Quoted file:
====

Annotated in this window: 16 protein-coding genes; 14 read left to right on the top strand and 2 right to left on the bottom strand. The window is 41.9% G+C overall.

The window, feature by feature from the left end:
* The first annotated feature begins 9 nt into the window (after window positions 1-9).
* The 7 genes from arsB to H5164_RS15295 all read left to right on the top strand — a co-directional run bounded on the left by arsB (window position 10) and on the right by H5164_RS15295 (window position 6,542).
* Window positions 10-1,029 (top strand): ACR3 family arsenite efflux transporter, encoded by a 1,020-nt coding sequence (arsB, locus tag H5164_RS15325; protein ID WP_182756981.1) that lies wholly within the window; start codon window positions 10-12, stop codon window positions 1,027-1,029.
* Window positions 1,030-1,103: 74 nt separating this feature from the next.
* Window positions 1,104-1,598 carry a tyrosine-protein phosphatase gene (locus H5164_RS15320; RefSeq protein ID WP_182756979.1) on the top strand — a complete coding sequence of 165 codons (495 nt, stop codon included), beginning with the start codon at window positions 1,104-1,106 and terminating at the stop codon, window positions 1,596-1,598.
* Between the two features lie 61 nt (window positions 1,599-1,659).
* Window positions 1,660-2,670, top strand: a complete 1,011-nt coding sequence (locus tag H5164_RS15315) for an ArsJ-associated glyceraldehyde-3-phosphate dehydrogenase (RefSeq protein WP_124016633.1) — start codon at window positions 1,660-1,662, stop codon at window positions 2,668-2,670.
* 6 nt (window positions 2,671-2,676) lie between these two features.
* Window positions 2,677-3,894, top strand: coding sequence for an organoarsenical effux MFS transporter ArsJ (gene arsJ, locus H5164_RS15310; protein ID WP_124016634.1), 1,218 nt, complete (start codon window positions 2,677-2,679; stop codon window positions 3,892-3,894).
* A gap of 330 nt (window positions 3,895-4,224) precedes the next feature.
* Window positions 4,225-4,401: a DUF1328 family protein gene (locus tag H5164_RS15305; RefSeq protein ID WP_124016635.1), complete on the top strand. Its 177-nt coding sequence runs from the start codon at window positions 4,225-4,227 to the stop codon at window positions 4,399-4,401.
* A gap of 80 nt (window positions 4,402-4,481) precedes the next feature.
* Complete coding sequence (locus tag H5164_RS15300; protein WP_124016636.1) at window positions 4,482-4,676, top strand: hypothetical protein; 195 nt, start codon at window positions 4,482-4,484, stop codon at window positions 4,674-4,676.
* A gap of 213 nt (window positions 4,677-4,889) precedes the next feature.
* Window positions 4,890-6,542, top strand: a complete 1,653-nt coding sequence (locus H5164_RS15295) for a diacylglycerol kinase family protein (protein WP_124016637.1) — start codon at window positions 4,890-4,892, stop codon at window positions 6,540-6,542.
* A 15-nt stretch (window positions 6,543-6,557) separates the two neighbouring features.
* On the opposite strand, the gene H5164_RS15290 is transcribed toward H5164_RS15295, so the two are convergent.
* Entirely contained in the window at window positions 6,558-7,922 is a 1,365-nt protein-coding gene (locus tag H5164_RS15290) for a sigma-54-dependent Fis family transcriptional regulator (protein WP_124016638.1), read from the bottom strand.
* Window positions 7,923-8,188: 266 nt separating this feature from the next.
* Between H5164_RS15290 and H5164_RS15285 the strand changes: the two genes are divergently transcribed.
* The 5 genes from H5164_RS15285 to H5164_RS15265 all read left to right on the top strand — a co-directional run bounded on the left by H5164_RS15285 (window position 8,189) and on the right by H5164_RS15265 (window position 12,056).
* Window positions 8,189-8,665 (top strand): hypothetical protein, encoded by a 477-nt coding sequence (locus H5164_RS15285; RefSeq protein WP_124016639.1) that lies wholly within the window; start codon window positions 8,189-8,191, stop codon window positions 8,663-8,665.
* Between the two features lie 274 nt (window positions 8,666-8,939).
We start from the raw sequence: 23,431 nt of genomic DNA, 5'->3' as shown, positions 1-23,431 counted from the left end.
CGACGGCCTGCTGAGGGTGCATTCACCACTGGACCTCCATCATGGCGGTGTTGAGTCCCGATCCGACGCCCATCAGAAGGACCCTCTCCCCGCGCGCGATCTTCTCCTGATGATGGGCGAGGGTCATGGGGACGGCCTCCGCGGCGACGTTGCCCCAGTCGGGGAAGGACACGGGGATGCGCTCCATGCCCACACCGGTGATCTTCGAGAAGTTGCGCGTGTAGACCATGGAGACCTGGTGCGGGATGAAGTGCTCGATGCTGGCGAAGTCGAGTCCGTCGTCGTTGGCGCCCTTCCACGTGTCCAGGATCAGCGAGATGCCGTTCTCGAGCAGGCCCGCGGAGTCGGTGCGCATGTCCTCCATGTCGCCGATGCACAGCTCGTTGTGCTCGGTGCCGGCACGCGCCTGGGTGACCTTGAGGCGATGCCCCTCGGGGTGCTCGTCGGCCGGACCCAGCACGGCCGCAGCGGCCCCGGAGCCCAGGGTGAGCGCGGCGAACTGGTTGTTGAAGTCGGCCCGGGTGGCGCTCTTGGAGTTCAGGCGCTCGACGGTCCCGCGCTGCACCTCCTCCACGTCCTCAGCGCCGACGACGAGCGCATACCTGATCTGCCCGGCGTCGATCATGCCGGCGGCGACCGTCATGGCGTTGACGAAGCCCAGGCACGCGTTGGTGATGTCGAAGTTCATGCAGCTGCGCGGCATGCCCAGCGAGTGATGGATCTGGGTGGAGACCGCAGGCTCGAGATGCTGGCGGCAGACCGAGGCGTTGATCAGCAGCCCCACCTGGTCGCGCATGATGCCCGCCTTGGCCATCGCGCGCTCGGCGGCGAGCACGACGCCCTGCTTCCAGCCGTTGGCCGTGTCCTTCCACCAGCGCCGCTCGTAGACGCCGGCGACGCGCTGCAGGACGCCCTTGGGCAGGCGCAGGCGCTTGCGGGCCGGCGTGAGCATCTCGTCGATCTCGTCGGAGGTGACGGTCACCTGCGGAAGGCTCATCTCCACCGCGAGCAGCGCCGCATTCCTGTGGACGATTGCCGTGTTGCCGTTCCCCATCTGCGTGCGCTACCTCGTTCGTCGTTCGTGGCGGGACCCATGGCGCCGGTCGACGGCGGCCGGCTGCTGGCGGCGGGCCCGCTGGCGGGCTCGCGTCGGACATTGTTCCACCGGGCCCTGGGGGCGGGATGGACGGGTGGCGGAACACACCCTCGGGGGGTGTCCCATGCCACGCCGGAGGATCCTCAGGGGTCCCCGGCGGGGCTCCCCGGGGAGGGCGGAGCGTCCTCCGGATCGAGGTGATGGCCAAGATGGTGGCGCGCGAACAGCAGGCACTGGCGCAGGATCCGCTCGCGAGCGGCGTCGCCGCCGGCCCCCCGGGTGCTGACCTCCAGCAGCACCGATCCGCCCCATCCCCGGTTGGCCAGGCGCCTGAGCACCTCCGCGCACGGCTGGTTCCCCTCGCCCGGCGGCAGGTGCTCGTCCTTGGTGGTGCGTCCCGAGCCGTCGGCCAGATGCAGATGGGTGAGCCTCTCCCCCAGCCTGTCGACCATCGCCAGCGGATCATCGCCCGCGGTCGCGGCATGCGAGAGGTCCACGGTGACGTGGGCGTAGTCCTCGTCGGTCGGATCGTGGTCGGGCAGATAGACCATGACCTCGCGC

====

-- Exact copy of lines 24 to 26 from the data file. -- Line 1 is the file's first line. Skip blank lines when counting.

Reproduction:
* Window positions 8,189-8,665 (top strand): hypothetical protein, encoded by a 477-nt coding sequence (locus H5164_RS15285; RefSeq protein WP_124016639.1) that lies wholly within the window; start codon window positions 8,189-8,191, stop codon window positions 8,663-8,665.
* Between the two features lie 274 nt (window positions 8,666-8,939).
We start from the raw sequence: 23,431 nt of genomic DNA, 5'->3' as shown, positions 1-23,431 counted from the left end.